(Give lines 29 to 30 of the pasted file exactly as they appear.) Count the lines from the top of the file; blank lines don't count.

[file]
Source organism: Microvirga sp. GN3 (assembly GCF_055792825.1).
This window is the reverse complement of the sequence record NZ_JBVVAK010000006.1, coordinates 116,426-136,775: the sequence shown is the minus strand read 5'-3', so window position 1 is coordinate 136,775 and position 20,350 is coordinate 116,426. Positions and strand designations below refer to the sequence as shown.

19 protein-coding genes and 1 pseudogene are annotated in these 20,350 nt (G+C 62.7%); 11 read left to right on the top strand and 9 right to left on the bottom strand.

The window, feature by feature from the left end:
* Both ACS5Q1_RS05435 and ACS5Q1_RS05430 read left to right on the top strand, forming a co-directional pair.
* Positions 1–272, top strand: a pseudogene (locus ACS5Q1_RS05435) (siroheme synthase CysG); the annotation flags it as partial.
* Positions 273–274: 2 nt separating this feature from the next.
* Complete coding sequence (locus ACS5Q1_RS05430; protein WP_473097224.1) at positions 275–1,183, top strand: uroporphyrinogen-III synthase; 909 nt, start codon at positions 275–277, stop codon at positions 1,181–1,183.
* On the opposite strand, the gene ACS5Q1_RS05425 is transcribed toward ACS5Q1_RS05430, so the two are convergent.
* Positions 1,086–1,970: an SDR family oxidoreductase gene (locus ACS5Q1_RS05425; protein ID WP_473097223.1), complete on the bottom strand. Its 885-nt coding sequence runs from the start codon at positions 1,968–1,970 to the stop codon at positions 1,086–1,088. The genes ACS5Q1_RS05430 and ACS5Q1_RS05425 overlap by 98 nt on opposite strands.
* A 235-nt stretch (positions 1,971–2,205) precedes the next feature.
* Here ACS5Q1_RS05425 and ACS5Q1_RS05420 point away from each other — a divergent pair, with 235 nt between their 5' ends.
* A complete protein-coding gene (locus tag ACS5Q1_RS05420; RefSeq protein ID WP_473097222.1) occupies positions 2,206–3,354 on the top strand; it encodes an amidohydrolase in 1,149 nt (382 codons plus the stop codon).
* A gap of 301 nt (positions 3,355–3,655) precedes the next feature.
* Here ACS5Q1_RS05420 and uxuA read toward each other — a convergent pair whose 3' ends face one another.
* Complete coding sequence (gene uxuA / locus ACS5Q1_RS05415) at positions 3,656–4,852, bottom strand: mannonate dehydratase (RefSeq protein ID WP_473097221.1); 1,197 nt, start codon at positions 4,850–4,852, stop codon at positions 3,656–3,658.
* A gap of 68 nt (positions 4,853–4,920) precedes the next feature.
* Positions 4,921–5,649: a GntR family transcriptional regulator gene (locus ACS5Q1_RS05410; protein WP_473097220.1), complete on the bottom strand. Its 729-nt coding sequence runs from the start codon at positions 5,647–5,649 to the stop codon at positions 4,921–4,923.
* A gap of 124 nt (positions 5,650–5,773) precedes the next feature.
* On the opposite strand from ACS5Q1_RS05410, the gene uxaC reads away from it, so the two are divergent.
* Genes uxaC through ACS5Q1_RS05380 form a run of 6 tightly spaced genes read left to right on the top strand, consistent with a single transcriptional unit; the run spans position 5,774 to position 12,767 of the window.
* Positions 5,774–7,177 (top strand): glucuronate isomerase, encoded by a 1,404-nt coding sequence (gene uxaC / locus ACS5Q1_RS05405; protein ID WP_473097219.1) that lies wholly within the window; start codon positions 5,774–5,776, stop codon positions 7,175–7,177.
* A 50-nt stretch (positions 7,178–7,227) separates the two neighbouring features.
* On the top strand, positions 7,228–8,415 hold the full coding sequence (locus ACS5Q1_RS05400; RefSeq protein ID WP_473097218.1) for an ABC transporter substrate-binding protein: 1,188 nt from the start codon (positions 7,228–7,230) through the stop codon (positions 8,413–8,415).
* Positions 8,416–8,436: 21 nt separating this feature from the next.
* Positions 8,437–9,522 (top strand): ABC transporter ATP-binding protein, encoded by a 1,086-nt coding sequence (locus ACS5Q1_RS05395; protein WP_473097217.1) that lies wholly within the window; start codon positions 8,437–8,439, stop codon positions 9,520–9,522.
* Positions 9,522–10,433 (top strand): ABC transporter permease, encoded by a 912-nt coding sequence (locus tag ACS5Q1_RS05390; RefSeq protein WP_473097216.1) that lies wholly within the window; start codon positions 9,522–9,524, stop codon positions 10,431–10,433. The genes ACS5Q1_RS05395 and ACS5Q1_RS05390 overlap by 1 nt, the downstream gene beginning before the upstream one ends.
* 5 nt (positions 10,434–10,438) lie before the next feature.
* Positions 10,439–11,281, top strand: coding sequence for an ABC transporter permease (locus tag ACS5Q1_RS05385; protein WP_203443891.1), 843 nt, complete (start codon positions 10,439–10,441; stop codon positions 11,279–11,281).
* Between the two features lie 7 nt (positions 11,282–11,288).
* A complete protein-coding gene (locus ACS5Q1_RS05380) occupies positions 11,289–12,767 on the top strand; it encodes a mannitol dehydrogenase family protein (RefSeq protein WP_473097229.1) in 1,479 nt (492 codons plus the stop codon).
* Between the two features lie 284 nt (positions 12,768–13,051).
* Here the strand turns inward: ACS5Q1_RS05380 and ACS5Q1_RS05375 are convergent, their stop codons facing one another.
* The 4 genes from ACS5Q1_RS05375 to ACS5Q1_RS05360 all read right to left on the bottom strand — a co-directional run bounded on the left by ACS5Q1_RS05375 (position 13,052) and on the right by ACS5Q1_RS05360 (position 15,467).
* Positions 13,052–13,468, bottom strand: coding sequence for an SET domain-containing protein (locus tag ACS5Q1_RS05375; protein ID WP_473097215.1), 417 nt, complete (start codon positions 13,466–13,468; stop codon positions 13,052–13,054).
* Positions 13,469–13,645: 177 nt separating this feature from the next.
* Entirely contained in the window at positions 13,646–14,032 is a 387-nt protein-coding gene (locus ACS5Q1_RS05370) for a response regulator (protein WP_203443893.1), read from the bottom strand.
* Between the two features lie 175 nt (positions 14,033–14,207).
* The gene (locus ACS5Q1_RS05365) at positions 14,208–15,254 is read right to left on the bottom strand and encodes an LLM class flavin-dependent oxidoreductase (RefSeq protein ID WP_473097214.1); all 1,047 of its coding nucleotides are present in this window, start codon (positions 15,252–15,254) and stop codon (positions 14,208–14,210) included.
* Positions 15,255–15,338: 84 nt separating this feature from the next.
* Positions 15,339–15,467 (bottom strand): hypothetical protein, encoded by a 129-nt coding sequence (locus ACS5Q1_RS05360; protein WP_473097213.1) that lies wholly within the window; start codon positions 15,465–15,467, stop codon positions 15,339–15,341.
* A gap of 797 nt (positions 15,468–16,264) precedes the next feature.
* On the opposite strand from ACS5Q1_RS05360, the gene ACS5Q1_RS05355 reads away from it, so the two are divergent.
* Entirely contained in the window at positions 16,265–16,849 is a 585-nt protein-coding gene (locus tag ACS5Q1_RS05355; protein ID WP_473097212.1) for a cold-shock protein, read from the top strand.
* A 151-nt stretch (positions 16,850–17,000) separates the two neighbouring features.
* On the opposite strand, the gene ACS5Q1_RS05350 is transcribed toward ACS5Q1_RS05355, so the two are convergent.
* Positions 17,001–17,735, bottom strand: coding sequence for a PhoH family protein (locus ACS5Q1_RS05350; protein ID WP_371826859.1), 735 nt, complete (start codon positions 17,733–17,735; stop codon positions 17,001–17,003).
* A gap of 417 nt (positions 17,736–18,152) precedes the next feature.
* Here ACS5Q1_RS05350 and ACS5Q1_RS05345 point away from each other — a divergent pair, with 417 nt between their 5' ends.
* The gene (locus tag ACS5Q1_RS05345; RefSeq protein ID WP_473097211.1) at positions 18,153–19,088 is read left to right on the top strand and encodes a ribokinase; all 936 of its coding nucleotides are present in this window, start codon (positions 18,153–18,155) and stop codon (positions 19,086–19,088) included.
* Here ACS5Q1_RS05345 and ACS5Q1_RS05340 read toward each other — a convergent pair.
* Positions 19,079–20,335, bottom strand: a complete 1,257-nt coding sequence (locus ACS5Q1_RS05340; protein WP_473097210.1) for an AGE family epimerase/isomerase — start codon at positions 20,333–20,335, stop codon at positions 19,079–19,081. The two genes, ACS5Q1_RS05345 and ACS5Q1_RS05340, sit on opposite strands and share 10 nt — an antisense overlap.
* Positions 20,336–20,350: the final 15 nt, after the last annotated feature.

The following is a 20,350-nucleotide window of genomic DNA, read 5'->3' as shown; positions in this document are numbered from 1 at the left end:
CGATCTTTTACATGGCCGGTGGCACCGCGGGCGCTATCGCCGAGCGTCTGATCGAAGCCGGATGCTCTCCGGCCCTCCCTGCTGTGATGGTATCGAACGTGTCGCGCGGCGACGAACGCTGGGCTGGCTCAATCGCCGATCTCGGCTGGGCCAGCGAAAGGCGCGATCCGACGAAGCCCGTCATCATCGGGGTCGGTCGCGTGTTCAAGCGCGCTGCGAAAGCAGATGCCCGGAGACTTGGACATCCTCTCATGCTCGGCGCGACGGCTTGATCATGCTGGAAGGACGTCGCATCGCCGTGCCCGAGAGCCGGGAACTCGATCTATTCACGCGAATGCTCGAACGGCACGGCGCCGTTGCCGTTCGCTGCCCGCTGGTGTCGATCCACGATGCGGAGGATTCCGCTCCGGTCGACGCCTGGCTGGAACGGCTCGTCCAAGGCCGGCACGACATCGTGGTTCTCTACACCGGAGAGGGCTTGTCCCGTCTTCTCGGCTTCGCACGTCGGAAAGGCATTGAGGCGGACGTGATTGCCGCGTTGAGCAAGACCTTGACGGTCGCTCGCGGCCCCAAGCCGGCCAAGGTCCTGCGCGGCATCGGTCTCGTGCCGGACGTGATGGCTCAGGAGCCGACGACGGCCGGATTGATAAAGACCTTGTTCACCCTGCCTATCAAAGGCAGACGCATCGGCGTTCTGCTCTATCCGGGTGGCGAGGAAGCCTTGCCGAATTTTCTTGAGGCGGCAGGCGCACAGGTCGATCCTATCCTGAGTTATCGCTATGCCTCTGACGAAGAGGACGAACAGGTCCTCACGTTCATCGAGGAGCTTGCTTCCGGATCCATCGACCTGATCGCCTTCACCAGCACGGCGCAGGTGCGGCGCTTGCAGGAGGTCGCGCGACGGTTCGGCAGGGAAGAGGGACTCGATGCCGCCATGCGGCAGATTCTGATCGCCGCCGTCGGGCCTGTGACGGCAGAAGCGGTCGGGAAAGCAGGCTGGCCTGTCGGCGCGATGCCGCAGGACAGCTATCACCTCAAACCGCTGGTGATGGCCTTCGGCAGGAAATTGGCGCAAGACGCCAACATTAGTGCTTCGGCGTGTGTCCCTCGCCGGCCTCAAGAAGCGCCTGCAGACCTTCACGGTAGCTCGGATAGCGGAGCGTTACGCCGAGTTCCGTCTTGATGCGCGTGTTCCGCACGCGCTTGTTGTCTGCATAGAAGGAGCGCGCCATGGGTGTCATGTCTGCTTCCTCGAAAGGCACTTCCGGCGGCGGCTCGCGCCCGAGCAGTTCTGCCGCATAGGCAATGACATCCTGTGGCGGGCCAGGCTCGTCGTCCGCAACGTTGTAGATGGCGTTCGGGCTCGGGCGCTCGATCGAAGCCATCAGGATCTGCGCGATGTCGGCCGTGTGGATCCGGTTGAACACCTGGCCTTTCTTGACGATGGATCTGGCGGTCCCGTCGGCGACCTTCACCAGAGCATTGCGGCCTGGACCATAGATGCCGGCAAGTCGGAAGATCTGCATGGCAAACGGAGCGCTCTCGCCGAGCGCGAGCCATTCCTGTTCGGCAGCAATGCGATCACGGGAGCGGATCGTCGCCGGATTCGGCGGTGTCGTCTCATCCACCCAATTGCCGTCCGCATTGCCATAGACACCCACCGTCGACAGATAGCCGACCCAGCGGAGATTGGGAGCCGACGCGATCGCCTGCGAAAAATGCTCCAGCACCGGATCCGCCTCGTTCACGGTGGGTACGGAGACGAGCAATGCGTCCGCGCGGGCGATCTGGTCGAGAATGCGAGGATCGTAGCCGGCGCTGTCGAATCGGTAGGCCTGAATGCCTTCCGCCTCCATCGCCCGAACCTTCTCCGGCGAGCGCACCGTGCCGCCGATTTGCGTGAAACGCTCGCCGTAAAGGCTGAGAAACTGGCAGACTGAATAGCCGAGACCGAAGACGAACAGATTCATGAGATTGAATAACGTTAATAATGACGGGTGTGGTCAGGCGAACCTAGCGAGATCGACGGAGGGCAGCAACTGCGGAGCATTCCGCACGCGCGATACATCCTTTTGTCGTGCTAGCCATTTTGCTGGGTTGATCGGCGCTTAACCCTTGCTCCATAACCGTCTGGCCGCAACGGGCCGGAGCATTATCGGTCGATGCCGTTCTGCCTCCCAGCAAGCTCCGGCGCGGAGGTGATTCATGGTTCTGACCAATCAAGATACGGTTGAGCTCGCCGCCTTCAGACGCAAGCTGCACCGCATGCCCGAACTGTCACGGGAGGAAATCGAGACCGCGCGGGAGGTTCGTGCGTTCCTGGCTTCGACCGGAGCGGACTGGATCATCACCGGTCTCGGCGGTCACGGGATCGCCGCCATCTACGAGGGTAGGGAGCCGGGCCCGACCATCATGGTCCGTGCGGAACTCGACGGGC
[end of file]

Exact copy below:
* Positions 10,439–11,281, top strand: coding sequence for an ABC transporter permease (locus tag ACS5Q1_RS05385; protein WP_203443891.1), 843 nt, complete (start codon positions 10,439–10,441; stop codon positions 11,279–11,281).
* Between the two features lie 7 nt (positions 11,282–11,288).